I am actively seeking out organizations to partner with to help dogs by educating potential adopters. In the works are both free pamplets and publications that can be handed out as educational material as well as a comprehensive online course specifically for homes about to adopt or rescue a dog. The more education and guidance available to people, the greater the chances of success for these amazing dogs will be. If you want to learn more about how to help these dogs via my educational outreach email me at kd@socraticcanine.
Common sense we need to be reminded
Thank you very much! I am glad you found it useful.
Thank you amazing common sense which is normally overlooked by the joy and excitement of having perhaps your first dog this basic information should be handed out when people adopt, it would sure help xx
I agree, even a simple tri-fold pamphlet would help!
Thank you so much for sending this. I just adopted a dog who is so very scared of Everything! I’m hoping with some patience we can help him.
This information should be required and stressed at all adoptions
I couldn’t agree more!!
i failed, what now?
its NEVER too late to start over!
true–I got a dog from a shelter and my home is pretty chaotic with kids and a wacky schedule. No one gave me advice about this and within 3 weeks, she was aggressive and wild. I had to give her back. If anyone had taken the time to go over some of this it would have been very helpful. I have only had pups from friends and not shelters and never had the issues, so was not prepared with what I should do with her. I miss her,and am afraid to try again.
Try a dog from a rescue group that has been fostered in a home. The foster can help you transition your pet. They will also match you with a dog most suitable to your situation.
Exactly, I wasn’t given any information when I said I would foster a dog in an emergency situation. They even took 3 weeks to give me the paper to sign.
Such a great article.
This needs to be given to all adopters, dog, cat, etc.
Thank you. Great information. Sounds like common sense.
You’re welcome! The more people helped the more happy dogs out there!
Yes, this printed out and available readily at all shelters, great and helpful support for the doggies ????
That would be a great idea!
Great advice- thank you!
you’re very welcome! Let’s share and spread the word and help those rescues!!
Good sound advice. Thank you
Good idea for the rescue dogs
It’s interesting how people reacted to my doing a routine like this one with my newly adopted dog, 10 weeks ago. Even a neighbor who volunteers in a shelter was pushy about wanting to bring his dogs over to introduce them. Yikes.
People sometimes think pets are toys, not sentient beings.
Ironic how the most pushy, are often the most uninformed! I use the toy analogy ALL the time…it really is a shame, however, my hope is that articles like this can find their way in front of those who need to read it. Be sure to share and thanks for stopping by!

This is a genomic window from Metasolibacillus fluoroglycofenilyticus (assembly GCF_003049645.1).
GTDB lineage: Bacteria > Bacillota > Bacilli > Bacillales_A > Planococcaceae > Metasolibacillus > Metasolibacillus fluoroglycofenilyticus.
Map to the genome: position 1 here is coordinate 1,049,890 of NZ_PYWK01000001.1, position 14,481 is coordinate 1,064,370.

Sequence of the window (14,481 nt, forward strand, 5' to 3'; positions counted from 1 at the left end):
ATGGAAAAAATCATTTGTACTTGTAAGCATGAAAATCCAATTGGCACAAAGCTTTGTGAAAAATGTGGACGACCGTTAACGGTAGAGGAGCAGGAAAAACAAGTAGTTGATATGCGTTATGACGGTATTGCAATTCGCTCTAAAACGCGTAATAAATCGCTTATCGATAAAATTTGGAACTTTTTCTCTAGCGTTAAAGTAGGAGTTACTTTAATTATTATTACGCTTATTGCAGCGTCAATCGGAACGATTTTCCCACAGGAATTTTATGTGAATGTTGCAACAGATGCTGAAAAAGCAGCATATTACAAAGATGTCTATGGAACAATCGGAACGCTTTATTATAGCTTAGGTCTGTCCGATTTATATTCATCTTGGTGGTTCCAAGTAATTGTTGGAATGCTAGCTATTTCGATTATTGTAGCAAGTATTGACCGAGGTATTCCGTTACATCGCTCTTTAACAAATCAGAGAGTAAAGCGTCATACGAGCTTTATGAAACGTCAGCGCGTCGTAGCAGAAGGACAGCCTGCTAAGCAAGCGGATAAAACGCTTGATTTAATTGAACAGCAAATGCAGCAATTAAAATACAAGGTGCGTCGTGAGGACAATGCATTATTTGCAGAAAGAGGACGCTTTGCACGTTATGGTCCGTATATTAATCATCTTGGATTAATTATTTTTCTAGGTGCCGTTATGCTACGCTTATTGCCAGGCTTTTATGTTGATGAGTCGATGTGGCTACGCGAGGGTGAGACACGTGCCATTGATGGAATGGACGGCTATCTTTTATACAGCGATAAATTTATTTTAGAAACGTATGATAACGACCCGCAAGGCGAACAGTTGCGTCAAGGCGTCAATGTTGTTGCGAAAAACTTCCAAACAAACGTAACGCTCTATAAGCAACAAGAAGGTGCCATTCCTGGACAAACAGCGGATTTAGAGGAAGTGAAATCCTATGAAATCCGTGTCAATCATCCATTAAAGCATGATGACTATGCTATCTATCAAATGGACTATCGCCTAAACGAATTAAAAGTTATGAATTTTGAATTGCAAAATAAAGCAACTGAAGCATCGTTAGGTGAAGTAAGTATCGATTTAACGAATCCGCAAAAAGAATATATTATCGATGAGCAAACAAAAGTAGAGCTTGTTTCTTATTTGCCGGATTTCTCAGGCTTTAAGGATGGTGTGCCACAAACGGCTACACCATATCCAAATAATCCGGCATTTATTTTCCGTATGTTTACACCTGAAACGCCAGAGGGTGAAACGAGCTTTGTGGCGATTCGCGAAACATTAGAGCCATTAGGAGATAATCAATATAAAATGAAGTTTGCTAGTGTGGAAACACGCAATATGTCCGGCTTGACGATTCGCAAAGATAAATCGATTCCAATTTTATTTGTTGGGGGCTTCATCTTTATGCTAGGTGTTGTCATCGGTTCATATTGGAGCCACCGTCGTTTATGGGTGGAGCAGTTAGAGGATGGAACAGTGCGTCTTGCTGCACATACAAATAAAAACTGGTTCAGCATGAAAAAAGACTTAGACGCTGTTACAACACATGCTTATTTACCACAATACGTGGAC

Great article! As a shelter volunteer, I have seen far too many dog returns. But I have also seen dogs with marginal behavior at the shelter find their forever homes, yeah! My current foster is a great example, on day one required carrying into the house and she went right to her bed. Now on day seven she is everywhere in the house. I try to put myself in their paws (shoes), I am nervous in new situations and with new people. Speaking of shoes, I need to go rescue one. Looking forward to reading more articles.
Thank you! You are right there seeing it all unfold with the time you spend in the shelter. Thanks for stopping by and commenting!
You made some decent points there. I looked on the internet for the topic and found most guys will agree with your blog.
What a nice thing. I am bringing home a rescue today and am very grateful for any advice.
Congratulations!! I’m so glad you found this article as the information is key to starting your new rescue off on the right paw! Be sure to check out the other free articles on the site and get a free copy of the E-Book too!
Thanks for some great information. Wish I’d seen BEFORE i adopted my dog, who is and forever will be part of my *pack.* However,i didn’t see it in time, and made a few gaffes – not too many. But she and our cats have neve managed to co-exist well, never mind bond.
If you have any advice for me, I’d gratefully accept it. Our household is already pretty quiet and calm. No kids, no visitors, but five cats, including one the dog DID adopt from the outside feral population. They get along great. Not so much the others. And Sherlock barks at the slightest noise, too. We’ve had her already about 18 months. We deal with whatever she does, and we do have her in classes, but I’d love to improve her behavior even more.
Definitely sign up for a free copy of the E-book as it will help you get a solid foundation to move forward from. Exercise and more exercise will also help reduce some of her barking. I have some videos as well coming up very soon that should provide some guidance as well.
Thanks so much. Will do just that. Immediately.
Thank you – this is one of the most helpful articles I’ve ever seen on adoption. I agree that this should be required and stressed at all shelters and rescues. It breaks my heart when dogs get returned or re-homed because someone doesn’t understand they need lots of patience with a new pet.
Thanks for the article. We just brought home a rescue two days ago. Everything you said in your article has helped so much. Slow and steady.